[¶15] Usually, a claim of ineffective assistance of counsel should be resolved in a post-conviction proceeding rather than on direct appeal to allow the parties to develop a record of the counsel’s performance and its impact on the defendant’s claim. Yost, 2018 ND 157, ¶ 23, 914 N.W.2d 508. “To successfully claim ineffective assistance of counsel, a defendant must establish counsel’s representation fell below an objective standard of reasonableness and the defendant was prejudiced by counsel’s deficient performance.” Id. To demonstrate prejudice, the defendant must establish a reasonable probability that, but for counsel’s unprofessional errors, the result of the proceeding would have been different, and the defendant must specify how and where trial counsel was incompetent and the probable different result. Id. Here, the district court provided Peterson with a hearing and allowed him to testify on how he believed his counsel was ineffective. Peterson testified his attorney did not inform him of any requirement that he had to serve a certain portion of his sentence. [¶16] The eighty-five percent rule Peterson refers to is found in N.D.C.C. § 12.1-3209.1(1). The statute mandates that anyone convicted of a crime in violation of N.D.C.C. § 12.1-22-02(2)(b) “and who receives a sentence of imprisonment is not eligible for release from confinement on any basis until eighty-five percent of the sentence imposed by the court has been served or the sentence is commuted.” N.D.C.C. § 12.1-32-09.1(1). The requirement to serve eighty-five percent of a sentence applies only to convictions under the statutes specifically listed in N.D.C.C. § 12.1-32-09.1(1), not all class B felonies. [¶17] This Court has found “[i]t is likely not ineffective assistance of counsel to fail to inform a defendant about the 85 percent rule.” Sambursky v. State, 2008 ND 133, ¶ 11, 751 N.W.2d 247. While “[f]ailure to inform about the 85 percent service requirement is not per se improper,” this Court has stated that “misinformation about the length of a sentence can be viewed as below the objective standard of reasonableness.” Stein v. State, 2018 ND 264, ¶ 12, 920 N.W.2d 477. Counsel does not “actively misinform” a defendant by failing to inform the defendant of the eightyfive percent service requirement. Sambursky, at ¶ 25. 6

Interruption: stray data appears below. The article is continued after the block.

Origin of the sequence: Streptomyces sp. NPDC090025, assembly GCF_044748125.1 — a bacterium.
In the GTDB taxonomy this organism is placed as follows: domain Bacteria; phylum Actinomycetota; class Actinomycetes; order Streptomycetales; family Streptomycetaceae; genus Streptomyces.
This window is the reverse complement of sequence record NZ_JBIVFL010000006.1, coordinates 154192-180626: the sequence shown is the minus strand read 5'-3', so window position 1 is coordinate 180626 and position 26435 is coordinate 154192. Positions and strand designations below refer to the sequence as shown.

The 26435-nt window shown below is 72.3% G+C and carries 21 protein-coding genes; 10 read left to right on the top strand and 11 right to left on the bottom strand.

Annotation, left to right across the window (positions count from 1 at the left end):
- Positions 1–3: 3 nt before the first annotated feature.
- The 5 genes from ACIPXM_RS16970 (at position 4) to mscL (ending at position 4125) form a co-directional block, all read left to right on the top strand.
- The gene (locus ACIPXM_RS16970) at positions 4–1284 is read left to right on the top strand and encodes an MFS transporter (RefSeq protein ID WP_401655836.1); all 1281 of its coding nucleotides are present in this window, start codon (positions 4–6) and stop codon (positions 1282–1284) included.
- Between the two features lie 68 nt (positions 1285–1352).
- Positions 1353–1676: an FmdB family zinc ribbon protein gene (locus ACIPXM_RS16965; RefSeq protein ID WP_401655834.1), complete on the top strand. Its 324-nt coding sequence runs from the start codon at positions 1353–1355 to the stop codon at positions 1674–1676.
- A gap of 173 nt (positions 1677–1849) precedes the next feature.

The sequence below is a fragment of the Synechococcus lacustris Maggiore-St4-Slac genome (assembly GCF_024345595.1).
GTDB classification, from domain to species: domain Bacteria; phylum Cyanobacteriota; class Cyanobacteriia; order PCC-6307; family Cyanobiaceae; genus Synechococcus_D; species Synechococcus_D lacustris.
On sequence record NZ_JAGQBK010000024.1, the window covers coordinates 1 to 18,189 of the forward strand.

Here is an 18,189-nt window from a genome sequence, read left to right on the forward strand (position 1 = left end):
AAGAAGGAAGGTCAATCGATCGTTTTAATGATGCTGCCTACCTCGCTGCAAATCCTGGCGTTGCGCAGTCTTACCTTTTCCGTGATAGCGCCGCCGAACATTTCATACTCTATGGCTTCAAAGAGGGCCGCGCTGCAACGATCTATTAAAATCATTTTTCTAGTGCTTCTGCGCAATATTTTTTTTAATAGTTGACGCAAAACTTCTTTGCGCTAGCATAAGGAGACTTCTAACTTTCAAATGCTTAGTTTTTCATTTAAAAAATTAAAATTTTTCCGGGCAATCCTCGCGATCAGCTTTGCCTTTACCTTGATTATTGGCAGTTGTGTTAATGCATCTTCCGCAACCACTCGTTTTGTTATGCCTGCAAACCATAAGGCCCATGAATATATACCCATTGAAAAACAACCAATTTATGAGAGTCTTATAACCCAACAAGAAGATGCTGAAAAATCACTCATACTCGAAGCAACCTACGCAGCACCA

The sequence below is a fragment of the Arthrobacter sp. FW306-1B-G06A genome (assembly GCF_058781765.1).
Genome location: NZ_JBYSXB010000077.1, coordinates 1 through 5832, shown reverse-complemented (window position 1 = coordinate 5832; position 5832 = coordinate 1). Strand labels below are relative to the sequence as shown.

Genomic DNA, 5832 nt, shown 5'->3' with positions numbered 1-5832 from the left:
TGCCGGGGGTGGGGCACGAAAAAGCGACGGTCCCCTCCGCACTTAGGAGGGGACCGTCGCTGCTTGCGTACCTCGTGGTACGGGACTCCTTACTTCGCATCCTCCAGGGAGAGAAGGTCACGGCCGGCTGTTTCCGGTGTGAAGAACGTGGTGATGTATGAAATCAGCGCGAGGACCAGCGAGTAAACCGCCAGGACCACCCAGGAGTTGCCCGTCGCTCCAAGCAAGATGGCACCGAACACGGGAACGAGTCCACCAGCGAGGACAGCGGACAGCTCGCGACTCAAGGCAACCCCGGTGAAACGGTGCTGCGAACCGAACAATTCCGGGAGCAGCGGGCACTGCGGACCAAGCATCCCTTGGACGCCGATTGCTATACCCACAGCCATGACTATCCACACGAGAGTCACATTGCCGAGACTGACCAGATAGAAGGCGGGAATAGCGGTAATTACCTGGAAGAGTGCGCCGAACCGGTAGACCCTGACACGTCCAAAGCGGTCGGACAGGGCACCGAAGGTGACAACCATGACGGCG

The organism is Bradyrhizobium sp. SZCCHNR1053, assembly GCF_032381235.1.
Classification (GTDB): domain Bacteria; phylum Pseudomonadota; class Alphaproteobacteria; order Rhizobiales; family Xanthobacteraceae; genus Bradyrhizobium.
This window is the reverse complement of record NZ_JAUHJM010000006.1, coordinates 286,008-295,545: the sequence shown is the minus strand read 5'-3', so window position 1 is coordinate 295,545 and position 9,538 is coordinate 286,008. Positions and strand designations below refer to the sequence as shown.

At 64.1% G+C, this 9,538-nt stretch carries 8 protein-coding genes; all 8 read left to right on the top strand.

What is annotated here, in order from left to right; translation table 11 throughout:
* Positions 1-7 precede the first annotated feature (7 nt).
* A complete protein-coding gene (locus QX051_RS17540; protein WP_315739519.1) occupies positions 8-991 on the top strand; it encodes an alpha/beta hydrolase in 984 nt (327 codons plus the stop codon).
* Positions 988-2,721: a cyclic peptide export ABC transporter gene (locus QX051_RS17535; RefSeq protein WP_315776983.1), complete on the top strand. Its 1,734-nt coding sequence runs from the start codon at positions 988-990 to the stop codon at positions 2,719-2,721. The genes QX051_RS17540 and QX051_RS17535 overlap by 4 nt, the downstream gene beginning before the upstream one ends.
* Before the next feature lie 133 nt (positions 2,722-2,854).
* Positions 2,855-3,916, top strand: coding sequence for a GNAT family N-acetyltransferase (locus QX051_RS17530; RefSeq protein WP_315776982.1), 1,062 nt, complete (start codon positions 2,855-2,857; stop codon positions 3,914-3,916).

[¶18] Here, the record does not show the counsel’s assistance was plainly defective. Peterson’s attorney did not inform him about the eighty-five percent rule attached to a guilty plea under N.D.C.C. § 12.1-22-02(2)(b), but the record does not suggest Peterson’s attorney actively misinformed him about the length of sentence. Stating that the difference between a class B and a class C felony is the length of sentence is not incorrect. Because the eighty-five percent rule does not apply to all class B felonies, the rule’s application is not obvious and the attorney did not actively misinform his client. Peterson failed to show his attorney’s conduct fell below the objective standard of reasonableness.
IV [¶19] Peterson argues he should be allowed to withdraw his guilty plea because of manifest injustice based solely on the sentencing court’s alleged procedural errors. [¶20] “Unless the defendant proves that withdrawal is necessary to correct a manifest injustice, the defendant may not withdraw a plea of guilty after the court has imposed sentence.” N.D.R.Crim.P. 11(d)(2); see also State v. Guthmiller, 2019 ND 85, ¶ 6, 924 N.W.2d 785. Determining whether manifest injustice exists for withdrawal of a guilty plea lies with the trial court and will not be reversed on appeal except for an abuse of discretion. Guthmiller, at ¶ 6. An abuse of discretion under N.D.R.Crim.P. 11(d) occurs when the court’s legal discretion is not exercised in the interests of justice. Yost, 2018 ND 157, ¶ 6, 914 N.W.2d 508. [¶21] “A manifest injustice may result from procedural errors by the sentencing court.” Yost, 2018 ND 157, ¶ 15, 914 N.W.2d 508. However, this Court has been reluctant to order a guilty plea withdrawn without evidence that suggests the defendant did not understand the nature of any agreement or sentencing recommendation. Id. Here, Peterson has not provided evidence that he did not understand the nature of the plea agreement. The court sentenced Peterson to ten years’ imprisonment with five years suspended, the same sentence proffered by Peterson’s attorney when asked what the plea agreement envisioned. Even with the 7
application of the eighty-five percent rule, Peterson cannot show he did not understand the nature of the plea agreement or sentencing recommendation. The district court did not abuse its discretion in finding manifest injustice did not exist.

Outcome: We affirm the district court’s order denying Peterson’s motion to withdraw his guilty plea.